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2013-01-27 23:01:19 (UTC)


In the last 35 years, since TV came back into my life after a hiatus of more than two decades, several who-dun-it series have given my brain a rest and a chance to sit with my wife and share some time together. Back in the late 1950s, after my mother sold our TV, I used to watch detective stories on TVs at my friends’ homes: 77 Sunset Strip (USA, 1958-1964), Dragnet (USA, 1951-1959), and Manhunt (USA, 1959-1961) are the only ones I can remember in those distant epochs of my childhood and adolescence. And I have to thank that largest encyclopaedia in the world, Wikipedia, for its unbelievably long list of “police television dramas” for reminding me of their names back in those tenuous and misty shades of my then young life.

Since 1977 when I was the secretary of the Baha’i community of Ballarat and a lecturer at what became the University of Ballarat, I’ve seen more who-dun-its than I could count. It would take me some time just to list their names: Minder, 4 different series of Law & Order: Criminal Intent, Trial By Jury, Special Victims Unit, et al., Inspector Morse, Inspector Wexford, and on and on goes the litany, the list. I’m glad I got those several 100 hours of who-dun-its under my belt or through my visual field in those 3 decades from 1977 to 2011 because, in 2012, I went on a medication package for my bipolar disorder that sees me in bed by 8 p.m. All the detective series I’ve watched were 8:30 p.m. and after.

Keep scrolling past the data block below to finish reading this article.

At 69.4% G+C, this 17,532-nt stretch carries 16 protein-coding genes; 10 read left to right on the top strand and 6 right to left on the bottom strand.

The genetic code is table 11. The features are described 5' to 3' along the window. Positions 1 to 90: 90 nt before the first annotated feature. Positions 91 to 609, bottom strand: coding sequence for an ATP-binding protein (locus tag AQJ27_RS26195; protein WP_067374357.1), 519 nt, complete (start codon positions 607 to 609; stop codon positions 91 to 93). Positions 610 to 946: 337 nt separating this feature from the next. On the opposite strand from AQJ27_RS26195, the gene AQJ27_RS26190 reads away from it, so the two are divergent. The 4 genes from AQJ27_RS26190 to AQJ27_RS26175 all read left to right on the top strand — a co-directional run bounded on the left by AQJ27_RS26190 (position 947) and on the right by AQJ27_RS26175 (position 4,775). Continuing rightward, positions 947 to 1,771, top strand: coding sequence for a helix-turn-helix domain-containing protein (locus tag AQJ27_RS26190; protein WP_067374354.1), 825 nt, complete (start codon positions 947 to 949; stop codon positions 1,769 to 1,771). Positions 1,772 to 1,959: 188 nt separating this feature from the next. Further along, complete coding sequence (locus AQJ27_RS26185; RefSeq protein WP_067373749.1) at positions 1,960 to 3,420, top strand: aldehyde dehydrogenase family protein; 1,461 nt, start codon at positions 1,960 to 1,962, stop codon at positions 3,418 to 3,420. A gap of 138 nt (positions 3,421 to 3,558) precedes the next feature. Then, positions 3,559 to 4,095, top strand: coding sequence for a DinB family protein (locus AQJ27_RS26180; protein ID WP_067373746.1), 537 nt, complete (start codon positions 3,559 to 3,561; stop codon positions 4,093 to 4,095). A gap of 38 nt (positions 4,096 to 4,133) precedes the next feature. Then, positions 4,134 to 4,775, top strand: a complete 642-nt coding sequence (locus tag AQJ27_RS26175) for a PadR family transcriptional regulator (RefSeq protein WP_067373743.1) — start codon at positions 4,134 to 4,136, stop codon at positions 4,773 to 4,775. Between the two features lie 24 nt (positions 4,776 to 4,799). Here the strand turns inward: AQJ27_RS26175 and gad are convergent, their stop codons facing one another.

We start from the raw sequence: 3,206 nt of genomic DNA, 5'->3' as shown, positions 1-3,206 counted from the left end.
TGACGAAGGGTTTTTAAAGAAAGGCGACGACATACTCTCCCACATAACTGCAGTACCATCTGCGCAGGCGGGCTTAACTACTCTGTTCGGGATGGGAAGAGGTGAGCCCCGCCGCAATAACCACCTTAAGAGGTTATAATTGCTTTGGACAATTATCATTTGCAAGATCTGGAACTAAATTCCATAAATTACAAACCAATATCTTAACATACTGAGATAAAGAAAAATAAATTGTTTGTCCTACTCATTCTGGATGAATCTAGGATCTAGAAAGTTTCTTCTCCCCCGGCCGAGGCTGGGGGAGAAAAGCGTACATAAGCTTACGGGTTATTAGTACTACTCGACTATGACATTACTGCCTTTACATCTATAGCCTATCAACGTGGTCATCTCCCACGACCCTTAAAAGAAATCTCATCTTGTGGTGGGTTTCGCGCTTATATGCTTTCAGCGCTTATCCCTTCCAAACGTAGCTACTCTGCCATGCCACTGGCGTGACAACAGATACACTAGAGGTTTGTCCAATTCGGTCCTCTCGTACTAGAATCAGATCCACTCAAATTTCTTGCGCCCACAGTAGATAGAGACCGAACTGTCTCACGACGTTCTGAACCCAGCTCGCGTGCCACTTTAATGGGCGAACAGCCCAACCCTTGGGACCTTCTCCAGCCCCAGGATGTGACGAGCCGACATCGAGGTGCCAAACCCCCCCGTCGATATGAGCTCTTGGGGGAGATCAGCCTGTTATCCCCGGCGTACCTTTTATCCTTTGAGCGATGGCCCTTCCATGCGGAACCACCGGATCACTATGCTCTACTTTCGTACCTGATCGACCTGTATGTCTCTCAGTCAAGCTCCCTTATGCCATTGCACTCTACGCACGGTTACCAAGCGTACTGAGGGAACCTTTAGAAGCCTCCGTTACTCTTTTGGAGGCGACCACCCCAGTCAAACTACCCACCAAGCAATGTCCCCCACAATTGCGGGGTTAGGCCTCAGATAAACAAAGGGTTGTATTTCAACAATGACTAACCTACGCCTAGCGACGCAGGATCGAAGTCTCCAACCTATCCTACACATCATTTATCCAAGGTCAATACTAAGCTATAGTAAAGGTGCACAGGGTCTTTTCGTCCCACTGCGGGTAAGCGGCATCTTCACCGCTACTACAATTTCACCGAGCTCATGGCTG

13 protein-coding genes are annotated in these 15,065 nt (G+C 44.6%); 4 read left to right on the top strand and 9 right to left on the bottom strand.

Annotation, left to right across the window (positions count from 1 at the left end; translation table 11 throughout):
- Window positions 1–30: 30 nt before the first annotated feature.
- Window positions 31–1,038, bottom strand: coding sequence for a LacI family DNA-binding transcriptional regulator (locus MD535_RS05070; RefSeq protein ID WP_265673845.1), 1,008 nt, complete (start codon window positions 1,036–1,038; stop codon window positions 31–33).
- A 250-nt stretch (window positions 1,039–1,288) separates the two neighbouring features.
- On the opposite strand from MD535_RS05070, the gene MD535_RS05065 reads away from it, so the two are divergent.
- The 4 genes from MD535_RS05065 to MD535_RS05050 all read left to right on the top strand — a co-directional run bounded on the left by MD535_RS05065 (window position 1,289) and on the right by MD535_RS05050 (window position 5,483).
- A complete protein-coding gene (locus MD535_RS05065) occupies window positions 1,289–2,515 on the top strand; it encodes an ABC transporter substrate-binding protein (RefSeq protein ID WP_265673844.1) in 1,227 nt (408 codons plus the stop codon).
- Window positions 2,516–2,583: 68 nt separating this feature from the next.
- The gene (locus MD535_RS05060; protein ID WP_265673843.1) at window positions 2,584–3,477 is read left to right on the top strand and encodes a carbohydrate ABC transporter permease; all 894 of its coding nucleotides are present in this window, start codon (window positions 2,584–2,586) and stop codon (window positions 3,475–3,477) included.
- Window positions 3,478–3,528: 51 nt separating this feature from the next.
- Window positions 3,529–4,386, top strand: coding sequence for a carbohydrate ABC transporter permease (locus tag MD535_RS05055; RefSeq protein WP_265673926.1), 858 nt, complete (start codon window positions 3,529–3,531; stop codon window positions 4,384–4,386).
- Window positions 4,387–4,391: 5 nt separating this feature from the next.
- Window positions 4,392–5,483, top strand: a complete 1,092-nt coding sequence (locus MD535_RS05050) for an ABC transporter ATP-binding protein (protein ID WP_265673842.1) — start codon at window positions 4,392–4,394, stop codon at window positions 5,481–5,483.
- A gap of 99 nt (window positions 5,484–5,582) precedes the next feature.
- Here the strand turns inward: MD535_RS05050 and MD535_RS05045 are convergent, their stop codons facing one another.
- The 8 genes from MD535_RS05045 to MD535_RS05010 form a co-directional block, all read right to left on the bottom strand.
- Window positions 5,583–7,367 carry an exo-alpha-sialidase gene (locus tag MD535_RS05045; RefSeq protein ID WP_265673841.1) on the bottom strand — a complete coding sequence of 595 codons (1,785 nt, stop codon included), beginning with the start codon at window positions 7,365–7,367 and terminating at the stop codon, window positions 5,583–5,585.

I think what I enjoyed most with all these series, and several others to boot, was the sense of repetition, of pattern, of familiarity, solving the world’s problems vicariously, helping the viewer feel that, by way of these deservedly popular vigilantes, good triumphs over evil in the end.